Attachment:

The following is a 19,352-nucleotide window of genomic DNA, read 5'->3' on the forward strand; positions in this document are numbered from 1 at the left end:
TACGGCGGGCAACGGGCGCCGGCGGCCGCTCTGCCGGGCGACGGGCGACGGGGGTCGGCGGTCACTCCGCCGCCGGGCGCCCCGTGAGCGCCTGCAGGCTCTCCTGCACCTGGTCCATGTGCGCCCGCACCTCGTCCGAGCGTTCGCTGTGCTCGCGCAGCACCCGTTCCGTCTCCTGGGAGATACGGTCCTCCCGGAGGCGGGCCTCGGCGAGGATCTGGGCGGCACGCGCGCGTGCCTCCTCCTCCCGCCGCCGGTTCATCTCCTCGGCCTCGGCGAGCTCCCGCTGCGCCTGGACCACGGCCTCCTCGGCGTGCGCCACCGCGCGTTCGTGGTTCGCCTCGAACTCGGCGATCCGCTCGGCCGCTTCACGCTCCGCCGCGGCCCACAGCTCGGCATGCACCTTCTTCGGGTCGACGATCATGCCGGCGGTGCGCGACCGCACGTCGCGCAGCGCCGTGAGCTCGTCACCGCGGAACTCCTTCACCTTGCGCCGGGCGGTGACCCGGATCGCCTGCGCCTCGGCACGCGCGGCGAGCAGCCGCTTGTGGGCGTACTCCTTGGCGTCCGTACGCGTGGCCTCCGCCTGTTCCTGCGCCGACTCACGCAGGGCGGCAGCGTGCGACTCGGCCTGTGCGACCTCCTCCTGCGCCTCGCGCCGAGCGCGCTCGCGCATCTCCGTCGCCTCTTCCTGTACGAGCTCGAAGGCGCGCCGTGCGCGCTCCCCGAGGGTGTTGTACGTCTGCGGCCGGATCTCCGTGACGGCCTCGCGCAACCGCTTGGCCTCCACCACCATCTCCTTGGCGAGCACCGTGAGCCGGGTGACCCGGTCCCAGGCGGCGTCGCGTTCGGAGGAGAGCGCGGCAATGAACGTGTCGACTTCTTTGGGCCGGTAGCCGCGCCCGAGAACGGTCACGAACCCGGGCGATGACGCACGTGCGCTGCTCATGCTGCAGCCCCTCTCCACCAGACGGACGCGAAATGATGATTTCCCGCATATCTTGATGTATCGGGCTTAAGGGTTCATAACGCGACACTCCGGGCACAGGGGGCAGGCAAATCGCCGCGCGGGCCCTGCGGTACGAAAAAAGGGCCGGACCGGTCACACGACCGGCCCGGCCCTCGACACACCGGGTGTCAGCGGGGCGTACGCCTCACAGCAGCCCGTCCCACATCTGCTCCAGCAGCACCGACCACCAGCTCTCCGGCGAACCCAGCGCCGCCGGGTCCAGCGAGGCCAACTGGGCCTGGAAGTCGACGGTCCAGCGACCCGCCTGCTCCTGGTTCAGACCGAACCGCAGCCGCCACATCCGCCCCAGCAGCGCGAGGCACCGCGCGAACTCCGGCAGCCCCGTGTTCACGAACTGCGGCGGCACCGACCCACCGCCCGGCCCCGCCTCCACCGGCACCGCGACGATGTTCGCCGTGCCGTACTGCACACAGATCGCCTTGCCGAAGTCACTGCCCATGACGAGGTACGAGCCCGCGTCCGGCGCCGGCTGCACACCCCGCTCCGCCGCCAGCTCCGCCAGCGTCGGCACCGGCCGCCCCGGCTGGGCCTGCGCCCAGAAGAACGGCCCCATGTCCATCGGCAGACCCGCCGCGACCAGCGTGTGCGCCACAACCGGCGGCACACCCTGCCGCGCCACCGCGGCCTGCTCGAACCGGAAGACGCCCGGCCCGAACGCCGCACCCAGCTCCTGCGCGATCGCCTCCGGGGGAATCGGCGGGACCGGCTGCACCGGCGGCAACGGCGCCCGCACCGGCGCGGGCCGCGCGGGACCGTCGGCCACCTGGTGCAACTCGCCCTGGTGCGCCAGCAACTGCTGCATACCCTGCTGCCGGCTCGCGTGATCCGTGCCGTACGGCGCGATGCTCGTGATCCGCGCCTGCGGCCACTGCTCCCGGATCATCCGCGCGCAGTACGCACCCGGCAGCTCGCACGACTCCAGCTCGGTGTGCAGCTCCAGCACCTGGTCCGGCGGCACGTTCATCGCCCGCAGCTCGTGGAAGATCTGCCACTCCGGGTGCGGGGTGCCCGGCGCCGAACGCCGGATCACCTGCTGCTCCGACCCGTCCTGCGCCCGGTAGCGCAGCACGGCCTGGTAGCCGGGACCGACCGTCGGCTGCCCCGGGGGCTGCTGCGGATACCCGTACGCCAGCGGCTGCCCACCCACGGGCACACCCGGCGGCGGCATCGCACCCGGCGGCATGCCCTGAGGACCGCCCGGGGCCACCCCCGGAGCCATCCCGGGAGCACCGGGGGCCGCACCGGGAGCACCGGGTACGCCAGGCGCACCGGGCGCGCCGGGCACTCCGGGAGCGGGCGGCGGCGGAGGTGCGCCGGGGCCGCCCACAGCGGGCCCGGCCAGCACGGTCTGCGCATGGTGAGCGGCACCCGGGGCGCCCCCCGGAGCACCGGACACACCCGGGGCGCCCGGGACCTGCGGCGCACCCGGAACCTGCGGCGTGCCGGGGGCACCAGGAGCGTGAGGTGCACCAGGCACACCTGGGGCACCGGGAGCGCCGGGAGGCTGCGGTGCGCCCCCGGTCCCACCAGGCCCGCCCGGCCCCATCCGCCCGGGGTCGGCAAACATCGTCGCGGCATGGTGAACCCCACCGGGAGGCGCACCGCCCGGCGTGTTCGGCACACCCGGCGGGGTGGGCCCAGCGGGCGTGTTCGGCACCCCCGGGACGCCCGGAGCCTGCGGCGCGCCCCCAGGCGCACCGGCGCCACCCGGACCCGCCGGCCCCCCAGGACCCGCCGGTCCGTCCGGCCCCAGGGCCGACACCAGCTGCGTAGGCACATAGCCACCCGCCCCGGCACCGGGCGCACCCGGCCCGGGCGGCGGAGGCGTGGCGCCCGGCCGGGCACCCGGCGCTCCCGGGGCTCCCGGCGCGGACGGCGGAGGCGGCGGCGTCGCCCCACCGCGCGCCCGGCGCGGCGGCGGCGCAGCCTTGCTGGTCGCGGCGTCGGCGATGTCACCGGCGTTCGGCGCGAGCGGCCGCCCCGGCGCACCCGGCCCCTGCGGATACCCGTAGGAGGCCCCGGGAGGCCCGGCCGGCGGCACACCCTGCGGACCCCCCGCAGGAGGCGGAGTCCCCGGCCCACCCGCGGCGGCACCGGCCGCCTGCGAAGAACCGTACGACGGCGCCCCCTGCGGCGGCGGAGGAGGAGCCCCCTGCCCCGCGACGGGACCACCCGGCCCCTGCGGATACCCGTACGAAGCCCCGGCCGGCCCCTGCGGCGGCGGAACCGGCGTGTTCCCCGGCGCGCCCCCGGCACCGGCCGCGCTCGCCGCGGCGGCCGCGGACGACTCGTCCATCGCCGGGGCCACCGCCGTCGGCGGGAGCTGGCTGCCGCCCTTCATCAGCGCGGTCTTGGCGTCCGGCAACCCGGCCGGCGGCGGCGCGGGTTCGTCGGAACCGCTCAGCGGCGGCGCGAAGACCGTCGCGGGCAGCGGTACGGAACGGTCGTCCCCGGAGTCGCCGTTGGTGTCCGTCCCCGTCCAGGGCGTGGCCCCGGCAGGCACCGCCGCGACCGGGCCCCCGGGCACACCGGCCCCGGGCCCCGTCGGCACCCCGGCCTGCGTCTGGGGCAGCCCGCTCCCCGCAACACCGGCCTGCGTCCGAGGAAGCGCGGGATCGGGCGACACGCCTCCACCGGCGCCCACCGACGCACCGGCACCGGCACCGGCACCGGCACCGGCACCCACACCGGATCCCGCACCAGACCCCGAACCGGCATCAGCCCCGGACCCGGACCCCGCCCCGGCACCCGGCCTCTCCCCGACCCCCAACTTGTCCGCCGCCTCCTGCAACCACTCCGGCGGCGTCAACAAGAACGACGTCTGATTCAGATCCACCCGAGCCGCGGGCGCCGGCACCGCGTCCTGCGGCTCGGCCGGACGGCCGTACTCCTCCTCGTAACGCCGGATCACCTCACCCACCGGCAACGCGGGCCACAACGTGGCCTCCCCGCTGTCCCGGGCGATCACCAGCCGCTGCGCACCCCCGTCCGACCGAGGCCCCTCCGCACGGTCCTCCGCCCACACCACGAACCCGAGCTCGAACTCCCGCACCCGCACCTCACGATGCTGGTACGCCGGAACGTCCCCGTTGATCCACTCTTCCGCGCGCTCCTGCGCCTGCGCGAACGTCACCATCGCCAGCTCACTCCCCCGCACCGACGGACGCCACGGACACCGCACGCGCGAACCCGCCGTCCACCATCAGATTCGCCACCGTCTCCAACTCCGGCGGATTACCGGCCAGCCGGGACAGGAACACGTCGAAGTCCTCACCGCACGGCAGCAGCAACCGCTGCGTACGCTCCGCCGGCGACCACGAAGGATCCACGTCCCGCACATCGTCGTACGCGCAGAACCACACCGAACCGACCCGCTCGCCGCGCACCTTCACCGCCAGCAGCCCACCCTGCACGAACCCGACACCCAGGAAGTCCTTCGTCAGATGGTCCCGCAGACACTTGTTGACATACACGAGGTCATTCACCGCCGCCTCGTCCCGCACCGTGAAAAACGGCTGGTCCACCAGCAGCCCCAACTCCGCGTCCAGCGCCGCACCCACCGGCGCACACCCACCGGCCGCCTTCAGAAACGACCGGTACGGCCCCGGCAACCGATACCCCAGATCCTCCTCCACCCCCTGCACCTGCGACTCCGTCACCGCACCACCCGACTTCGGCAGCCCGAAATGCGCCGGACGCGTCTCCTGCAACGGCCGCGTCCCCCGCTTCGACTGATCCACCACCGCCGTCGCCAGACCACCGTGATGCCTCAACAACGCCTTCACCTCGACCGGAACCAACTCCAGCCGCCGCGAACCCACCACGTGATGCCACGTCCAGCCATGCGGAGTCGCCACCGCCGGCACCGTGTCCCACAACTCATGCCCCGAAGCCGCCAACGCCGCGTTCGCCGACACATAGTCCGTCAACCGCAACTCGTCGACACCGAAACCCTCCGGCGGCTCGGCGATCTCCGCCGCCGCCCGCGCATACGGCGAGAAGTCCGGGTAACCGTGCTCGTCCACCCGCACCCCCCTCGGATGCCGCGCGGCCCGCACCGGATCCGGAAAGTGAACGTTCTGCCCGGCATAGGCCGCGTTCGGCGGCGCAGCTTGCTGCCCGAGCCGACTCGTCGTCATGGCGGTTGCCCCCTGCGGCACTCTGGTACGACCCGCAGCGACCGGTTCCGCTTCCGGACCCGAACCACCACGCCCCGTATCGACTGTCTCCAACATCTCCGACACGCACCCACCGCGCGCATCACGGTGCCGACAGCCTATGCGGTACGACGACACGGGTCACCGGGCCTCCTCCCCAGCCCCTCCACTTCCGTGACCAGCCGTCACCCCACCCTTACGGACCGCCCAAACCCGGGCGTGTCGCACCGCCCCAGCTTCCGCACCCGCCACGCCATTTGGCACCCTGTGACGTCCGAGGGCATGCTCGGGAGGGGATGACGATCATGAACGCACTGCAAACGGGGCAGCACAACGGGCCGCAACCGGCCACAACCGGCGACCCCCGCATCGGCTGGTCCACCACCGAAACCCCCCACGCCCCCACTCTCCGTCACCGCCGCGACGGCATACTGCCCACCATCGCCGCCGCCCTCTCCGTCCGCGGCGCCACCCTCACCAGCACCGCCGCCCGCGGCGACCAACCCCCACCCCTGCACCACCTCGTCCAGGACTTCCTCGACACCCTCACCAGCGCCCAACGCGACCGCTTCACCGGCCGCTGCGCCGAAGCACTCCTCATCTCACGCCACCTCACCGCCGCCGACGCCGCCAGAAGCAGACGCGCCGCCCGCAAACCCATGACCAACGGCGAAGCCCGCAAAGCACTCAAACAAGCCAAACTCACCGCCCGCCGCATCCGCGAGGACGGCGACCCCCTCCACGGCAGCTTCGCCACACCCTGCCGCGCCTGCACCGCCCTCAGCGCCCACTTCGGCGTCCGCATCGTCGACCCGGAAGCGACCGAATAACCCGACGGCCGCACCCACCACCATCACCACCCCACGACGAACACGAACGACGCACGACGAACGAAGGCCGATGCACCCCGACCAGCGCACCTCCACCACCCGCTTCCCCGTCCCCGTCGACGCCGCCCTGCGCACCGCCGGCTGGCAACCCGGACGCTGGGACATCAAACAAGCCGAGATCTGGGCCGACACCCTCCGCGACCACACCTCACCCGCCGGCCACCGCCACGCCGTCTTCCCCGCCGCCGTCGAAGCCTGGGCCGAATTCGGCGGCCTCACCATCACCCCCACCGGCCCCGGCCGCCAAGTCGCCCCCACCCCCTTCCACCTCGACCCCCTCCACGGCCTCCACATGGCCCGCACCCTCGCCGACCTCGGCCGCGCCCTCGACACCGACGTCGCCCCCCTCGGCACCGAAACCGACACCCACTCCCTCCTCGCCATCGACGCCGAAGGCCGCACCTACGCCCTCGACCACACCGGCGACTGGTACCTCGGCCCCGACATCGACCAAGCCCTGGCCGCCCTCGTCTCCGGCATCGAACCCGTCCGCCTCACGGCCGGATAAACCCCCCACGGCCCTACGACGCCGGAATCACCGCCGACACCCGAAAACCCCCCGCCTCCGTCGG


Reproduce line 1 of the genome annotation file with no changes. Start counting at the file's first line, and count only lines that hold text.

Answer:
The following is a 19,352-nucleotide window of genomic DNA, read 5'->3' on the forward strand; positions in this document are numbered from 1 at the left end: